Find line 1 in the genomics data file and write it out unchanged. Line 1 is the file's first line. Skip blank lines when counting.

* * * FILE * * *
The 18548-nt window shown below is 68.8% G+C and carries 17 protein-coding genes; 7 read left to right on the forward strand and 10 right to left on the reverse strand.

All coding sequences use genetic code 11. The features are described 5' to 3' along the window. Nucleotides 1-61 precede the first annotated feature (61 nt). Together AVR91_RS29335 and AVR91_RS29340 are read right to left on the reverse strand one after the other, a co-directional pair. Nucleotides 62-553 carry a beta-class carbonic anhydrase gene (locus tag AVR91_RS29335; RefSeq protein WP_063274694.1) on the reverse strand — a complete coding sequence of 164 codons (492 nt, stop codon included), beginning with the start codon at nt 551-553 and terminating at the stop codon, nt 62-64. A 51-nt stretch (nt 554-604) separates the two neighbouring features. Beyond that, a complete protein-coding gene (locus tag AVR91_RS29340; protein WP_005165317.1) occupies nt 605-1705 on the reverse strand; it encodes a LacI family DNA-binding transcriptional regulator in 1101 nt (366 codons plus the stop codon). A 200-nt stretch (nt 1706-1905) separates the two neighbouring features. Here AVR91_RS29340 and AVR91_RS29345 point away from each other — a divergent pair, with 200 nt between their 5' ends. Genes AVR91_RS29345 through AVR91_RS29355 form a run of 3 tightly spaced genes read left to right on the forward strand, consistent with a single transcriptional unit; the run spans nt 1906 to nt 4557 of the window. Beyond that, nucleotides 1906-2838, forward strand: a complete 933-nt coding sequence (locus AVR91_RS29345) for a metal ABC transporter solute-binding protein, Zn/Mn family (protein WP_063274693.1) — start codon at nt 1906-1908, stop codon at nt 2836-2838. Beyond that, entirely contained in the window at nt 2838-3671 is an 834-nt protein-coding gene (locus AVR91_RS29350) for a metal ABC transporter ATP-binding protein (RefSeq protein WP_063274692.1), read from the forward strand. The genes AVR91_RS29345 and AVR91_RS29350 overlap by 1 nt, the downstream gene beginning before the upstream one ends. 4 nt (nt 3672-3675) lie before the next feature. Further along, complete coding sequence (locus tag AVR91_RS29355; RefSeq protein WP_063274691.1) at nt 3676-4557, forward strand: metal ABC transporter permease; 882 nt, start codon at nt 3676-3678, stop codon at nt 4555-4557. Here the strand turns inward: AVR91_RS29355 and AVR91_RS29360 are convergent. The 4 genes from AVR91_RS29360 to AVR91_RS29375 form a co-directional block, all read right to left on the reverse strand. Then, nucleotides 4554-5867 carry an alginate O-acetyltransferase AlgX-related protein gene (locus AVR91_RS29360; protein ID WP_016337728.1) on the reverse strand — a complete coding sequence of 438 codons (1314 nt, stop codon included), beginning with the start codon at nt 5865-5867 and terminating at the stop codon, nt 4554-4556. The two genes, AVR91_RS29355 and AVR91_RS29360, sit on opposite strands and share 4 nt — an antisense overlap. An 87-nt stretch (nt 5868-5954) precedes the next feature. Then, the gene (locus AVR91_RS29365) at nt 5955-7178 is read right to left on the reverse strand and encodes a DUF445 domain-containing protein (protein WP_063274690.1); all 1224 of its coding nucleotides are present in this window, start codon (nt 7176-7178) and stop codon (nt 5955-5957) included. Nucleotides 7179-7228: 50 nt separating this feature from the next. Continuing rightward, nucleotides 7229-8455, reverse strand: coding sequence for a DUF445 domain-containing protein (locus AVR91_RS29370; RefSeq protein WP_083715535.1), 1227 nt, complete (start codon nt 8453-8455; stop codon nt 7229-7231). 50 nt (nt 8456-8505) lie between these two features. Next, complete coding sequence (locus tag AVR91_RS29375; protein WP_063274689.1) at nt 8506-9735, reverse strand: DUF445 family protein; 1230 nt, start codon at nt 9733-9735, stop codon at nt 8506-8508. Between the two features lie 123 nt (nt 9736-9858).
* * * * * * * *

The 18548-nt window shown below is 68.8% G+C and carries 17 protein-coding genes; 7 read left to right on the forward strand and 10 right to left on the reverse strand.